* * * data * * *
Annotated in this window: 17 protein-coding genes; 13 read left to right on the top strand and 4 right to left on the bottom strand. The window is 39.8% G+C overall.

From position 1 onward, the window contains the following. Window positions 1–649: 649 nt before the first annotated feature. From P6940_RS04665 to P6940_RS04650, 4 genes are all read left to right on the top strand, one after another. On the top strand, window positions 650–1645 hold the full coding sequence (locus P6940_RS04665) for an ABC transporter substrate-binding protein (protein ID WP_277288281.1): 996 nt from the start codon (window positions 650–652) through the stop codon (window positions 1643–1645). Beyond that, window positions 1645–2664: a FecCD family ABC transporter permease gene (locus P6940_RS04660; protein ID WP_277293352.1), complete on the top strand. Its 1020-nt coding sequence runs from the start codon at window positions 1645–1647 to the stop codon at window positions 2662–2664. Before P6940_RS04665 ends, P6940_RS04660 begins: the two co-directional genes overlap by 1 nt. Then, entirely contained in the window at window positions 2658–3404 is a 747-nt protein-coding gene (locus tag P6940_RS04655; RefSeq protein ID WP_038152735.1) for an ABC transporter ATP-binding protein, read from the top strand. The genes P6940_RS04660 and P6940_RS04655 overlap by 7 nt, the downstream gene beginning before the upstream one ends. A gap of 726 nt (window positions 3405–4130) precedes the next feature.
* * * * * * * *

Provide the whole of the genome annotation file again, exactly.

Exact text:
Annotated in this window: 17 protein-coding genes; 13 read left to right on the top strand and 4 right to left on the bottom strand. The window is 39.8% G+C overall.

From position 1 onward, the window contains the following. Window positions 1–649: 649 nt before the first annotated feature. From P6940_RS04665 to P6940_RS04650, 4 genes are all read left to right on the top strand, one after another. On the top strand, window positions 650–1645 hold the full coding sequence (locus P6940_RS04665) for an ABC transporter substrate-binding protein (protein ID WP_277288281.1): 996 nt from the start codon (window positions 650–652) through the stop codon (window positions 1643–1645). Beyond that, window positions 1645–2664: a FecCD family ABC transporter permease gene (locus P6940_RS04660; protein ID WP_277293352.1), complete on the top strand. Its 1020-nt coding sequence runs from the start codon at window positions 1645–1647 to the stop codon at window positions 2662–2664. Before P6940_RS04665 ends, P6940_RS04660 begins: the two co-directional genes overlap by 1 nt. Then, entirely contained in the window at window positions 2658–3404 is a 747-nt protein-coding gene (locus tag P6940_RS04655; RefSeq protein ID WP_038152735.1) for an ABC transporter ATP-binding protein, read from the top strand. The genes P6940_RS04660 and P6940_RS04655 overlap by 7 nt, the downstream gene beginning before the upstream one ends. A gap of 726 nt (window positions 3405–4130) precedes the next feature.